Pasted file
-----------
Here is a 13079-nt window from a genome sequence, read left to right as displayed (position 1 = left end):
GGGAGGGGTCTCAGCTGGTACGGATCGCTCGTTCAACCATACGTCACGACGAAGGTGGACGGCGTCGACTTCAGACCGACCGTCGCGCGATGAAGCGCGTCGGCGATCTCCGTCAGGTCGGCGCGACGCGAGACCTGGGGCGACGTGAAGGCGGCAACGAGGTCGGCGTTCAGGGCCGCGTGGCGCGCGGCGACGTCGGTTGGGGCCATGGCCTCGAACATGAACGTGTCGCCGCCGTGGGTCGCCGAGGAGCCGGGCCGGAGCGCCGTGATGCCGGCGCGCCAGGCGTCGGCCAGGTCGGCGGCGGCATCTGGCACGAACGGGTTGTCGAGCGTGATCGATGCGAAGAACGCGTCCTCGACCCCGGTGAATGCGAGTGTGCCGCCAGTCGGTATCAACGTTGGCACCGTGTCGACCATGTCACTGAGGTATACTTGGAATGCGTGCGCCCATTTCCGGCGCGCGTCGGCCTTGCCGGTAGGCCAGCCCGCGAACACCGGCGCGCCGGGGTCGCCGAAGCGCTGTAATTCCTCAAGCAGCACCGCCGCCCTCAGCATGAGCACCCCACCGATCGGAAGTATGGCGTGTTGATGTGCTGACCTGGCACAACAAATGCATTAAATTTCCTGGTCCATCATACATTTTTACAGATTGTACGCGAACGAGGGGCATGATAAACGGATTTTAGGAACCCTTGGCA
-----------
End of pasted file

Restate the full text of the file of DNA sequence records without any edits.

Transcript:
Here is a 13079-nt window from a genome sequence, read left to right as displayed (position 1 = left end):
GGGAGGGGTCTCAGCTGGTACGGATCGCTCGTTCAACCATACGTCACGACGAAGGTGGACGGCGTCGACTTCAGACCGACCGTCGCGCGATGAAGCGCGTCGGCGATCTCCGTCAGGTCGGCGCGACGCGAGACCTGGGGCGACGTGAAGGCGGCAACGAGGTCGGCGTTCAGGGCCGCGTGGCGCGCGGCGACGTCGGTTGGGGCCATGGCCTCGAACATGAACGTGTCGCCGCCGTGGGTCGCCGAGGAGCCGGGCCGGAGCGCCGTGATGCCGGCGCGCCAGGCGTCGGCCAGGTCGGCGGCGGCATCTGGCACGAACGGGTTGTCGAGCGTGATCGATGCGAAGAACGCGTCCTCGACCCCGGTGAATGCGAGTGTGCCGCCAGTCGGTATCAACGTTGGCACCGTGTCGACCATGTCACTGAGGTATACTTGGAATGCGTGCGCCCATTTCCGGCGCGCGTCGGCCTTGCCGGTAGGCCAGCCCGCGAACACCGGCGCGCCGGGGTCGCCGAAGCGCTGTAATTCCTCAAGCAGCACCGCCGCCCTCAGCATGAGCACCCCACCGATCGGAAGTATGGCGTGTTGATGTGCTGACCTGGCACAACAAATGCATTAAATTTCCTGGTCCATCATACATTTTTACAGATTGTACGCGAACGAGGGGCATGATAAACGGATTTTAGGAACCCTTGGCA